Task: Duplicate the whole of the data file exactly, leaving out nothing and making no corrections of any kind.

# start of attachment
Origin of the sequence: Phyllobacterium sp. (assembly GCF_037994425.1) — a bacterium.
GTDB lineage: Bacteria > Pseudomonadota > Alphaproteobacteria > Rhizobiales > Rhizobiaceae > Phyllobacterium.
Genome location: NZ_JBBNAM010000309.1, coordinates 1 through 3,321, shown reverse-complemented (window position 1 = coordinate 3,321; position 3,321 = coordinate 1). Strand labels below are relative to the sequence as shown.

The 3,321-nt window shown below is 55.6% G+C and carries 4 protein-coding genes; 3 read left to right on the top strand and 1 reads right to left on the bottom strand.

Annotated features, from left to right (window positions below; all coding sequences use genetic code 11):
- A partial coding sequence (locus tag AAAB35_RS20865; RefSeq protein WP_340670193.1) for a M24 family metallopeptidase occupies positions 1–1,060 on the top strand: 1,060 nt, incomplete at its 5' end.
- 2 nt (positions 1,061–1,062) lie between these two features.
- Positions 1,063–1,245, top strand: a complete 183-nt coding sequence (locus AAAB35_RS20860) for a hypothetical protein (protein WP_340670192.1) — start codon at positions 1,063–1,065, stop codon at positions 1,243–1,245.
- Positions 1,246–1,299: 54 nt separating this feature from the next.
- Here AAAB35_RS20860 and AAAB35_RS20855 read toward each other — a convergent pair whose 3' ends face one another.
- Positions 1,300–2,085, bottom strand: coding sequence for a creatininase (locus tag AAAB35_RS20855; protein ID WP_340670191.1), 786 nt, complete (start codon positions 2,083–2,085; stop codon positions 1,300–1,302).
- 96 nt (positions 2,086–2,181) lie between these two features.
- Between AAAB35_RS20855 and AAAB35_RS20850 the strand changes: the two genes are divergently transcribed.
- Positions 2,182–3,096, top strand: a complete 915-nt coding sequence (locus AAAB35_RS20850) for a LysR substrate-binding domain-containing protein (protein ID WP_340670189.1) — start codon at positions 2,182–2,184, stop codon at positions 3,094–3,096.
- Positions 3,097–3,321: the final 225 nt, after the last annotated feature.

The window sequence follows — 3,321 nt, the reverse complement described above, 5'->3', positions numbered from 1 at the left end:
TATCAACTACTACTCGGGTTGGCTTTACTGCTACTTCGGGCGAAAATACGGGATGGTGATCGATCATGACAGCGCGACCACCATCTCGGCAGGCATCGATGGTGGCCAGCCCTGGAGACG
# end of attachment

Origin of the sequence: Phyllobacterium sp. (assembly GCF_037994425.1) — a bacterium.
GTDB lineage: Bacteria > Pseudomonadota > Alphaproteobacteria > Rhizobiales > Rhizobiaceae > Phyllobacterium.
Genome location: NZ_JBBNAM010000309.1, coordinates 1 through 3,321, shown reverse-complemented (window position 1 = coordinate 3,321; position 3,321 = coordinate 1). Strand labels below are relative to the sequence as shown.

The 3,321-nt window shown below is 55.6% G+C and carries 4 protein-coding genes; 3 read left to right on the top strand and 1 reads right to left on the bottom strand.

Annotated features, from left to right (window positions below; all coding sequences use genetic code 11):
- A partial coding sequence (locus tag AAAB35_RS20865; RefSeq protein WP_340670193.1) for a M24 family metallopeptidase occupies positions 1–1,060 on the top strand: 1,060 nt, incomplete at its 5' end.
- 2 nt (positions 1,061–1,062) lie between these two features.
- Positions 1,063–1,245, top strand: a complete 183-nt coding sequence (locus AAAB35_RS20860) for a hypothetical protein (protein WP_340670192.1) — start codon at positions 1,063–1,065, stop codon at positions 1,243–1,245.
- Positions 1,246–1,299: 54 nt separating this feature from the next.
- Here AAAB35_RS20860 and AAAB35_RS20855 read toward each other — a convergent pair whose 3' ends face one another.
- Positions 1,300–2,085, bottom strand: coding sequence for a creatininase (locus tag AAAB35_RS20855; protein ID WP_340670191.1), 786 nt, complete (start codon positions 2,083–2,085; stop codon positions 1,300–1,302).
- 96 nt (positions 2,086–2,181) lie between these two features.
- Between AAAB35_RS20855 and AAAB35_RS20850 the strand changes: the two genes are divergently transcribed.
- Positions 2,182–3,096, top strand: a complete 915-nt coding sequence (locus AAAB35_RS20850) for a LysR substrate-binding domain-containing protein (protein ID WP_340670189.1) — start codon at positions 2,182–2,184, stop codon at positions 3,094–3,096.
- Positions 3,097–3,321: the final 225 nt, after the last annotated feature.

The window sequence follows — 3,321 nt, the reverse complement described above, 5'->3', positions numbered from 1 at the left end:
TATCAACTACTACTCGGGTTGGCTTTACTGCTACTTCGGGCGAAAATACGGGATGGTGATCGATCATGACAGCGCGACCACCATCTCGGCAGGCATCGATGGTGGCCAGCCCTGGAGACG